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January 08, 1988 - Image 51

Resource type:
Text
Publication:
The Detroit Jewish News, 1988-01-08

Disclaimer: Computer generated plain text may have errors. Read more about this.

ENTERTAINMENT

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Steven Rosenfeld learned early on he could play by ear.

Fascinatin
Rhythm

The Institute of Music and Dance's
Steven Rosenfeld learned to
appreciate music at an early age

JUDY MARX

Special To The Jewish News

hirty-four-year-old musi-
cian Steven Rosenfeld
combines the discipline of
the classical tradition
and the outlook of a
romantic with the realities of a con-
temporary life-style.
The newly-appointed head of the
piano department at the Center for
Creative Studies' Institute of Music
and Dance recalls his introduction to
the world of the piano in a scene as
permanently etched into memory as
a Proust recollection.

One afternoon young Steven came
home from kindergarten to discover
that his parents had purchased a
piano. It was raining, and he headed
quickly into the house, entranced by
the sound of his mother at the
keyboard.
"She was a dancer. I didn't know
she could play the piano. It was the
most beautiful sound. I fell in love
with the instrument immediately?'
Soon after, however, Eva
Rosenfeld was "evicted" from her
position at the piano bench by Steven
and brother, Lon. "But when it came
to music, I guess I was the stronger
willed of the two of us, and I began

taking lessons at age six?' Lon
Rosenfeld found his strengths lay in
the world of sports, while Steven en-
joyed "going into my own space. I
guess the reason I became a pianist
is that I have a need to express myself
individually?'
Rosenfeld said he feels that there
are exceptions, but generally age
seven or eight is a more appropriate
age for most youngsters to begin for-
mal piano instruction. He explains
that by the time they have been in
school a couple of years, they should
have developed a good concentration
level. A child beginning lessons
"should also be motivated and
preferably show signs of having a
good ear.
"I've taught my share of six-year-
olds, but it's kind of rough at times;'
he says. Actually Rosenfeld said he
feels he personally is strongest today
working with intermediate level
students.
He sees those early musical years
as a reflection of a totality of a very
happy childhood. "My parents came
from two distinctly different
backgrounds. My mother came from
an artistic, wealthy European
background, my father from a poor
family in Syracuse. It was a real con-
trast."
From his older brother, who today
owns, drives, and trains race horses,
he derived a love for sports. "We
played different sports constantly, and
maybe that was why I enjoyed my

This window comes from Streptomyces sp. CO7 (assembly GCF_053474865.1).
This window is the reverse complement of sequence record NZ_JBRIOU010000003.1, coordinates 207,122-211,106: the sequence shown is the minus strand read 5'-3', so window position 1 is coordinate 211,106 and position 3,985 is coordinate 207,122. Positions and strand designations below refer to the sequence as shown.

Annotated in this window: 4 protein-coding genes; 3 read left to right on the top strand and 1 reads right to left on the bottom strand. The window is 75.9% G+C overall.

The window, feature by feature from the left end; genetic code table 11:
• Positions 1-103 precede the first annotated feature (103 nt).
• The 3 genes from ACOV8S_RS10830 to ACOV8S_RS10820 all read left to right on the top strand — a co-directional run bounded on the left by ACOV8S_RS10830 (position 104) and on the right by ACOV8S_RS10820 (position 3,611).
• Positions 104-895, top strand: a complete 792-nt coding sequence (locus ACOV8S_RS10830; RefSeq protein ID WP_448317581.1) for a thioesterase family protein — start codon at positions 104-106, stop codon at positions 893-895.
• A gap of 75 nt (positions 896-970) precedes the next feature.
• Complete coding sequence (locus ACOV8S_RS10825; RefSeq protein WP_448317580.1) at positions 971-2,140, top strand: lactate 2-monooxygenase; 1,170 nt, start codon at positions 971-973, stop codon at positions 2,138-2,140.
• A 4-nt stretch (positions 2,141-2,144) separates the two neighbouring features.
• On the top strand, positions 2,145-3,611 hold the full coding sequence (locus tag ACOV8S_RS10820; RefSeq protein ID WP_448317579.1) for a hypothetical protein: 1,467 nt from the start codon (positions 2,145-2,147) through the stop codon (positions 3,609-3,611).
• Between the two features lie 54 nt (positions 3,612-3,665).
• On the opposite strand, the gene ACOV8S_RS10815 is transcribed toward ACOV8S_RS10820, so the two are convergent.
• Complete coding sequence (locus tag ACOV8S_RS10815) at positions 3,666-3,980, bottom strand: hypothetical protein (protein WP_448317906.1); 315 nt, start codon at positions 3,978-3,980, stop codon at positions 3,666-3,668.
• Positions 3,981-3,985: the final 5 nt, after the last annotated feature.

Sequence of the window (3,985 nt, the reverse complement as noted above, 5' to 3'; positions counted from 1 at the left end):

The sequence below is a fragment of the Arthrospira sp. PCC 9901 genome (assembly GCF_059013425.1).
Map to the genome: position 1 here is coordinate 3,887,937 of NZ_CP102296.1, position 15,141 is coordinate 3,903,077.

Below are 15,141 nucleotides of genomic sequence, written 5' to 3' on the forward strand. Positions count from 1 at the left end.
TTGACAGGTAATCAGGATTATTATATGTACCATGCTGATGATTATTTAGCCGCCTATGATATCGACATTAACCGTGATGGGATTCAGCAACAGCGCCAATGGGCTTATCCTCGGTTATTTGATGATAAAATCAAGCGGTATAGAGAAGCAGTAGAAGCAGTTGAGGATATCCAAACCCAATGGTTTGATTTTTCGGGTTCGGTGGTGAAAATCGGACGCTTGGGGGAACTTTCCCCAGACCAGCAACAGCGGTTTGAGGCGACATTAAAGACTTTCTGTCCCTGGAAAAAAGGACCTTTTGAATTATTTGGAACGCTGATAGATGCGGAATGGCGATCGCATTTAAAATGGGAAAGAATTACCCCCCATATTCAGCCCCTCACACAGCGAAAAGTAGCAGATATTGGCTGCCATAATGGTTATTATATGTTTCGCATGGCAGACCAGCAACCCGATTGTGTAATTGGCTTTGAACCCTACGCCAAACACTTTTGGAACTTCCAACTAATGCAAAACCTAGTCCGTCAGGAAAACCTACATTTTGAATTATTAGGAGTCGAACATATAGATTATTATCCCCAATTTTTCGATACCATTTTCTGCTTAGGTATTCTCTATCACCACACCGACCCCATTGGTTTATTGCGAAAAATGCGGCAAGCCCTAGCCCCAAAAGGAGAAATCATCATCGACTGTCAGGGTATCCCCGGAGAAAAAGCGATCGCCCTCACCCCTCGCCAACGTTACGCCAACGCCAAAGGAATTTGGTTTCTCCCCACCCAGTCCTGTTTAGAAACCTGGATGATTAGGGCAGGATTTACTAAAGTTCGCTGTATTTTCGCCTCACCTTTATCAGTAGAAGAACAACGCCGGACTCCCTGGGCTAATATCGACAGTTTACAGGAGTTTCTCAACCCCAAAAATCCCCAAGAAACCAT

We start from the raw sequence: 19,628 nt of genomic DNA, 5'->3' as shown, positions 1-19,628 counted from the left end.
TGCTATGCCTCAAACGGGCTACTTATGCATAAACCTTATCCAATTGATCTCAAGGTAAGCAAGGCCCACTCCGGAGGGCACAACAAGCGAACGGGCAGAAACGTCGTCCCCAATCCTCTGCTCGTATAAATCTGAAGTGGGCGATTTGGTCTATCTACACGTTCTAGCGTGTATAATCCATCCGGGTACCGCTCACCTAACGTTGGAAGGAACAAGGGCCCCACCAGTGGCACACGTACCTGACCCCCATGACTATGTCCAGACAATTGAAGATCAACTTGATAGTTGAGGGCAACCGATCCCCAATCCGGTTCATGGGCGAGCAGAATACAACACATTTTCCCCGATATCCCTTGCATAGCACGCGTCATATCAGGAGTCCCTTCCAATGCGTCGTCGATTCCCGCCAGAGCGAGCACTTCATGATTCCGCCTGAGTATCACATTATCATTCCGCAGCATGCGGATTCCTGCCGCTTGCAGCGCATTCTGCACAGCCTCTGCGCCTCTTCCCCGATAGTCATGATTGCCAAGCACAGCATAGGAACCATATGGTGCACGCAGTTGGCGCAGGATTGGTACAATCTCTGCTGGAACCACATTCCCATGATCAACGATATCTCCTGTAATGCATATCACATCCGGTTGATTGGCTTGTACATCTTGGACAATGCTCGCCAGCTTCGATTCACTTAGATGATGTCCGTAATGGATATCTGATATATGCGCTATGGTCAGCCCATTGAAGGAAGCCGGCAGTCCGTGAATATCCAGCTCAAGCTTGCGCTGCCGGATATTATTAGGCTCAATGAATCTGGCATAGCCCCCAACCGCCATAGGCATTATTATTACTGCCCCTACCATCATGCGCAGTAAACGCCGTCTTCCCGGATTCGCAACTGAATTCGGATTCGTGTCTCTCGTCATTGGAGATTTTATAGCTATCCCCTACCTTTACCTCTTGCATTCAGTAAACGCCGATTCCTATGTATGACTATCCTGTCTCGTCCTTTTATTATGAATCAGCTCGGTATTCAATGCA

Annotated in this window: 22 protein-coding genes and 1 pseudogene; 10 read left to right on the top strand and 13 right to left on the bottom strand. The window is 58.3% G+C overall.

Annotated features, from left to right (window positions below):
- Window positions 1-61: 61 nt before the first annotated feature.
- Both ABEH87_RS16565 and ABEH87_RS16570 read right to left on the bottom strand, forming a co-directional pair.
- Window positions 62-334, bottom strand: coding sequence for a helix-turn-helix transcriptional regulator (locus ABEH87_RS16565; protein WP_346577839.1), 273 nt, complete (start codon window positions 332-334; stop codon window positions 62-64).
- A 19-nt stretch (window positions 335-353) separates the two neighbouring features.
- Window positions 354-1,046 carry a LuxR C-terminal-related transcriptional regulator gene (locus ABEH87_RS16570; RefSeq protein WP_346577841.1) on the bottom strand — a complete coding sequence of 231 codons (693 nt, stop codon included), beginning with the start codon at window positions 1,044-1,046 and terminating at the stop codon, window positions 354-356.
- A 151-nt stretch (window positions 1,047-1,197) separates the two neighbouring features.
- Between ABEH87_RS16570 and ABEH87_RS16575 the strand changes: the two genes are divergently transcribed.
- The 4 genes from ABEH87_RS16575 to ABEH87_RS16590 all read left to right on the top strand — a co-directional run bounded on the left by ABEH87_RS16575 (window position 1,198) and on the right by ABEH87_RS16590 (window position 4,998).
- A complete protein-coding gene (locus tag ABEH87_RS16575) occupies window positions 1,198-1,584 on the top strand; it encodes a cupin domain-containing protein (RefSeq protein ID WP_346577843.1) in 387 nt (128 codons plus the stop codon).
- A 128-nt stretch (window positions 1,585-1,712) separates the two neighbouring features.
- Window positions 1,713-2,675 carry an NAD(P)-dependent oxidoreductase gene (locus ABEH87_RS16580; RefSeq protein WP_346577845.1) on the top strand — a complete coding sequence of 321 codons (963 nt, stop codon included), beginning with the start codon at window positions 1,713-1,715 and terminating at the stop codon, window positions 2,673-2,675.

childhood so much — we were always
playing!'
Like nearly all professional musi-
cians, Rosenfeld found very quickly
that he could play almost any tune
he'd heard "by ear!'
Playing "in public" was limited to
the annual student recital until
Rosenfeld entered high school and
began entering and winning solo com-
petitions. But it wasn't until his
freshman year in college at the State
University of New York that he
seriously considered a career in
music.
His goals were centered upon a
career in performance until the last
year of his doctoral program, also at
SUNY. "Until then I never really fac-
ed the reality that few succeed on a
performing career alone. Fortunately,
I also loved teaching!'
Rosenfeld advises most students
who are interested in majoring in
music to select a university rather
than a music school. He says that the
university's strength lies in its abili-
ty to give the music student an ex-
posure to "the arts within a general
education!' He feels strongly that a
musician must be "a total person"
with one's music being "a reflection
of one's life;' not one's whole life.
As a result of his own experiences,
Rosenfeld said he believes that pro-
spective young musicians should be
told upfront that very few make it as

I

GOING PLACES I

WEEK OF JAN. 8-14

COMEDY

DUFFY'S ON THE LAKE
3133 Union Lake Rd., Union
Lake, Bob Posch and John
Cionca, throughout January,
9:30 and 11:30 p.m. Fridays and
Saturdays, admission,
reservations, 363-9469.
COMEDY CASTLE AND
NORTHWOOD INN
2593 Woodward, Berkley, Thom
Sharp, 8:30 and 11 p.m. today
and Saturday, Bill Engvall, 8:30
p.m. Tuesday through Thursday,
through Jan. 16, admission,
reservations, 542-9900.

THEATER

BIRMINGHAM THEATRE
211 S. Woodward, Promises,
Promises, Wednesday through
Jan. 31, admission. 644-3533.
MEADOW BROOK THEATRE
Oakland University Rochester,
Educating Rita, 8 p.m. Thursday,
through Jan. 24, admission.
377-3300.
GREAT LAKES DINNER
PLAYHOUSE
31 N. Walnut, Mt. Clemens,
Showboat, now through Jan. 30,
admission, 463-0340.
FISHER THEATRE
Fisher Building, Detroit, Tango
Argentino, now through Sunday,
admission, 423-6666.
THEATRE GROTTESCO
Henry Ford Community College
Adray Auditorium, Dearborn,
Cinderella, The Musical, 10 a.m.
Monday through Jan. 15, free,
845-9634.

MUSIC

BIRD OF PARADISE
207 S. Ashley, Ann Arbor, jazz
vocalist Betty Carter, 7:30 and
9:30 p.m. Thursday through Jan.
16, admission, 662-8310.
ORCHESTRA HALL
Woodward near Mack Ave.,
Melrose Brass Ensemble, 8 p.m.
today, admission, 833-3700.
CONCERTS IN THE
GARDEN
3000 Town Center, Southfield,
Lafayette String Quartet, 10:30
a.m. Sunday, admission,
354-4717.
UNIVERSITY MUSICAL
SOCIETY
Hill Auditorium, Ann Arbor,
pianist Horacio Gutierrez, 8 p.m.
Wednesday, admission, 764-2538.

Continued on Page 53

THE DETROIT JEWISH NEWS

51

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